The Chrysler Howler Was The Prowler That Should've Been – Jalopnik

What if the Plymouth Prowler actually had some muscle and useability to go with those looks? That was the Chrysler Howler. It had things that could’ve made the Prowler a hit, but it came too late. But, before you look at what the Howler got right, you have to examine what the Prowler got wrong.
The Plymouth Prowler was a stunner when it debuted in 1997, with hot rod looks straight from the factory. With a design penned by Chrysler design head Tom Gale (who designed the LH cars, the Viper, and the 300/Magnum among others), it certainly looked the part. But hot rod looks is all it was. While the design gave tire shredding hot rod, the drivetrain gave mid 90’s family sedan.

Early Prowlers were powered by Chrysler’s 3.5-liter V6. Borrowed from the LH cars, it produced 214 horsepower and was paired with Chrysler’s four-speed automatic with Autostick. Even though it had a lightweight aluminum body and only weighed 2,862 lbs, 214 hp didn’t do enough for it. Sixty came in seven seconds with the quarter-mile coming in nearly 16 seconds.

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By 1999 the 3.5-liter V6 had been massaged to 250 hp. That cut the 0 to 60 time to just under six seconds. But it still wasn’t blowing anyone away. Combine that with an impractical trunk that was just 1.8 cubic feet and no manual transmission and many would be buyers passed it up. The optional trailer didn’t help things. While it looked cool, but who wanted to tow with a hot rod?

It didn’t have to be that way though. Enter the Chrysler Howler. (Plymouth was discontinued in 2001 and every Plymouth branded model became a Chrysler at that point.)
The Howler owes its existence to two separate projects at Chrysler that had nothing to do with each other. From

Howler is the result of two internal projects. In DaimlerChrysler’s Advanced Packaging studio, designer Christopher Schuttera, who graduated just two years ago from the Úniversity of Cincinnati, created his vision based on a modern version of classic forms incorporating a pickup bed into the clean, pure Prowler design.
At the same time, Jon Rundels, Concept and Specialty Vehicle Executive, was looking for ways to meld the Prowler platform with the all-new Jeep® PowerTech V-8 engine and a Borg-Warner T5 manual transmission.
The result was improvements in performance and packaging that made the Prowler into the car it should have been from the start. I reached out to the designer of the Howler’s trunk space Christopher Schuttera for more info on the car. He gave me some interesting information on the design including that the car was a leftover pre-production mule:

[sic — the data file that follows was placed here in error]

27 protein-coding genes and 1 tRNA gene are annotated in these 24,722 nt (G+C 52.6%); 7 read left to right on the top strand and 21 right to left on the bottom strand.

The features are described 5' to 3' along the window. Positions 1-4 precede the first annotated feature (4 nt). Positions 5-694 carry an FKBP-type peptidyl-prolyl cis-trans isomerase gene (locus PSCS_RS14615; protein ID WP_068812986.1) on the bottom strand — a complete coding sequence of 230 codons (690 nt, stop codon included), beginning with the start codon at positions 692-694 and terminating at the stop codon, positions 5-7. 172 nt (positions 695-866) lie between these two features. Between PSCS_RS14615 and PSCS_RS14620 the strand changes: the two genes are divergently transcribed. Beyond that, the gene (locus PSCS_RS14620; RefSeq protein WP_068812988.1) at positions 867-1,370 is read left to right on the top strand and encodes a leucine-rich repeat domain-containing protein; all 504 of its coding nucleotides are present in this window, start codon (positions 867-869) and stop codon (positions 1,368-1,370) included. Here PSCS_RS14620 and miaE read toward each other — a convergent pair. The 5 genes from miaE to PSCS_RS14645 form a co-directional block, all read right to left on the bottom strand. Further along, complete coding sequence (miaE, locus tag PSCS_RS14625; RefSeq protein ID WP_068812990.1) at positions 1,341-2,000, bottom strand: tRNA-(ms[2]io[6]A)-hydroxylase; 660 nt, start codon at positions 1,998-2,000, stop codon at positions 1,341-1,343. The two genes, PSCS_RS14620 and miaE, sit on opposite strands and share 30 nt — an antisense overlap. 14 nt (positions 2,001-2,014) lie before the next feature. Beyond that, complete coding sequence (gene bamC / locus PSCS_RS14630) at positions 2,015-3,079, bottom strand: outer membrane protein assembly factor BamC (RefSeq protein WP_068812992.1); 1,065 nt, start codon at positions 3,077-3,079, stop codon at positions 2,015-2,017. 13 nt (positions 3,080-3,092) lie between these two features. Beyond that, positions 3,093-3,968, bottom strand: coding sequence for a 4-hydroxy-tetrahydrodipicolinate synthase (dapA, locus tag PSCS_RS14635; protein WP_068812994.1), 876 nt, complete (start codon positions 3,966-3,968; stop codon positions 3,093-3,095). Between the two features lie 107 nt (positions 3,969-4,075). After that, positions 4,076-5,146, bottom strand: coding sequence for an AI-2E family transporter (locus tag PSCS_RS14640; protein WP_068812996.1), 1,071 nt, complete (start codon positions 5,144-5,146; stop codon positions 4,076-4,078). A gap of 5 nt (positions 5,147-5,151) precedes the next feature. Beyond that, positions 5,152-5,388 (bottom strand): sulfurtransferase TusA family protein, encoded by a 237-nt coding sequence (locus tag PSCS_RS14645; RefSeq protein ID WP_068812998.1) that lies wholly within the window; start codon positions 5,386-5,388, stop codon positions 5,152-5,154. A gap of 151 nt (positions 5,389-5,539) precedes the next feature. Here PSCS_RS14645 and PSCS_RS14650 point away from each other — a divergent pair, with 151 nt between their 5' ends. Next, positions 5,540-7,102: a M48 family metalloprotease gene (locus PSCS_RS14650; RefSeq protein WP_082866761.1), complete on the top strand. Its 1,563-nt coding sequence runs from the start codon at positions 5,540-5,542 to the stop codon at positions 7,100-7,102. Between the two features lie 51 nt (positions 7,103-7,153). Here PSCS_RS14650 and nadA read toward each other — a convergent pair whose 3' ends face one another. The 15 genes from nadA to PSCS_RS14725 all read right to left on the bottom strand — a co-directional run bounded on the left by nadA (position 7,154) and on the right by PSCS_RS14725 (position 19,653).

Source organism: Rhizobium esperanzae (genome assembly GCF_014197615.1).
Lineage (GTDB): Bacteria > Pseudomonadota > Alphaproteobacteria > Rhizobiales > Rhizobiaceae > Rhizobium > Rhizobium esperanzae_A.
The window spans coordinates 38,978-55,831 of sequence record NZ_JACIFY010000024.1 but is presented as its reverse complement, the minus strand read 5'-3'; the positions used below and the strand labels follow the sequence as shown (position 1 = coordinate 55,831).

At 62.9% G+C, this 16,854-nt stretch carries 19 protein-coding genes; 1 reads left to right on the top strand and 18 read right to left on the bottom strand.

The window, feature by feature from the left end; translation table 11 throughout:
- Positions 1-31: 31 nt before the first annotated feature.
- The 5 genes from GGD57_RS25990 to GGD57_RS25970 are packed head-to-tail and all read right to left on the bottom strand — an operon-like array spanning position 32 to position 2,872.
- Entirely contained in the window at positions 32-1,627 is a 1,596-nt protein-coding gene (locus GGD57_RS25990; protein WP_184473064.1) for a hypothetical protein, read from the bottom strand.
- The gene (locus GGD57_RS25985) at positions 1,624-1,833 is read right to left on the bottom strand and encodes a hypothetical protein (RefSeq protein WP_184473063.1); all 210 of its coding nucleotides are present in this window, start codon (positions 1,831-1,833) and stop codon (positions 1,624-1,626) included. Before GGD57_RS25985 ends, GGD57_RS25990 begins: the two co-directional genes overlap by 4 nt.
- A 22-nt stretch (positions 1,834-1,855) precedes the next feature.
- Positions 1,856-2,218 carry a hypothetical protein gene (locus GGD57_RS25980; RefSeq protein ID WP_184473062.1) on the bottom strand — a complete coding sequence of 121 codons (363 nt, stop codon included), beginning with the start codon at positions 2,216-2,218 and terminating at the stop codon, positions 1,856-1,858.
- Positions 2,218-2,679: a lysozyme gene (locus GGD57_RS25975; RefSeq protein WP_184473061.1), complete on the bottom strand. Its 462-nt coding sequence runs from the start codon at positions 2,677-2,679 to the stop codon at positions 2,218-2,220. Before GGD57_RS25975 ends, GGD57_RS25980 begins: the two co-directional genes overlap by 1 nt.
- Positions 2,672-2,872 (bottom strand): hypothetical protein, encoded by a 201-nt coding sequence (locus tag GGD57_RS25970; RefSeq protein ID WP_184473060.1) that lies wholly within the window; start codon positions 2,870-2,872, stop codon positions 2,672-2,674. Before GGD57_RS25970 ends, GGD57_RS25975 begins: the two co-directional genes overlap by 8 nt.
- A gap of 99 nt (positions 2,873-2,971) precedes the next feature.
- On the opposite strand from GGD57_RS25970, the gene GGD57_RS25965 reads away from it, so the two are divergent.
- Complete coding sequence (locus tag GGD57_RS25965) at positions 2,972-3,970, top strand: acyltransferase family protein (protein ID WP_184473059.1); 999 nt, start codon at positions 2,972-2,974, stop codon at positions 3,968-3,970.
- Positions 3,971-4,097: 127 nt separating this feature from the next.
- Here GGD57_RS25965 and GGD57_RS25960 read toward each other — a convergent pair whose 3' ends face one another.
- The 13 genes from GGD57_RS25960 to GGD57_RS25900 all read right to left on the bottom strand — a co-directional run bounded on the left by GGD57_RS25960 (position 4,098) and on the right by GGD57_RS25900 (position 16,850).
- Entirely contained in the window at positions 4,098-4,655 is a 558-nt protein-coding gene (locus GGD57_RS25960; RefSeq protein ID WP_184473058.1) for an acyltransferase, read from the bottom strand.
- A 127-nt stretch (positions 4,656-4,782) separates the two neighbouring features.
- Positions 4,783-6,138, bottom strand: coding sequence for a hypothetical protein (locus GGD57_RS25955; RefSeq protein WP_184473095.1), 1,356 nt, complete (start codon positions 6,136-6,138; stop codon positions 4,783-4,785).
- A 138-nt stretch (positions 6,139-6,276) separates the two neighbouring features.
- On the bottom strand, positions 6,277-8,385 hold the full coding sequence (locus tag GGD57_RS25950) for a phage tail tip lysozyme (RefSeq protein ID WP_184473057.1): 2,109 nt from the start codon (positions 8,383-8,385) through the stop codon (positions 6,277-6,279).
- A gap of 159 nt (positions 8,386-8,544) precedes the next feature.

A designer by the name of Cliff Wilkins was the genesis behind it, he did the original idea sketch. It was kind of a Prowler meets T-bucket kind of thing. The project got put into the studio I was in, Advanced Packing, as it was the one responsible for the Prowler production car. I was lucky to be given the task to develop the idea in full size. We basically modeled the new back end on to a preproduction mule. Fun fact, we had to put solid bars in place of the rear shocks on that mule because automotive modeling clay is heavy.
He also pointed out that one of the intentions of the Howler was to give it more usability. Chrysler also toyed with various V8’s before settling on the 4.7:

And, yeah, one of the intentions was to give it some actual trunk space. The transaxle set up really robbed any and all room in the original car. How much is a figure I’m not sure of, though the requirement was to get two golf bags in it, because of course it was. The other intent was to study dropping the then new 4.7 liter V8 and a 5 speed manual into the chassis. The 4.7 was the only V8 that would fit easily, the older 5.2 and 5.9 were too wide. It was a fun project to work on for sure. We tried a few more “truck like” executions on the bed, but the body really wanted the more integrated version in the end.
Schuttera also mentions that reshaping the trunk of the production car was being looked at:

Ironically, the 4.7 and the manual trans paired with a traditional rear diff in the back, so the bulky transaxle was gone and we could’ve looked at reshaping the inner trunk of the original car instead. But, obviously, that wouldn’t have had the same level of visual impact when it was shown at SEMA. It’s a damn shame none of it went anywhere because with the 4.7 in it, the car finally had the sound and extra bit of grunt it needed.
It wasn’t to be, as the Prowler was discontinued in 2002. Still, it’s cool to look back at what could’ve been a great American hot rod, backed by a factory warranty.
Uhhhh, wasn’t the 4.7L not really all that much more powerful than the later V6 in the Prowler? I mean, exact power and torque figures are conveniently left out by the guys in this article who claim the 4.7 was an upgrade, but IIRC, it didn’t actually make that much more power and came with a significant gain in weight. The 4.7 really only made a good amount more power than the V6 when after the Prowler had already been discontinued. As sad as it is to say this, the V6 was the right call given the space constraints and what engine’s Dodge had available at the time.
Should the Prowler had a V8, yeah. But did Dodge have a good V8 to stick in it at the time that would fit? No.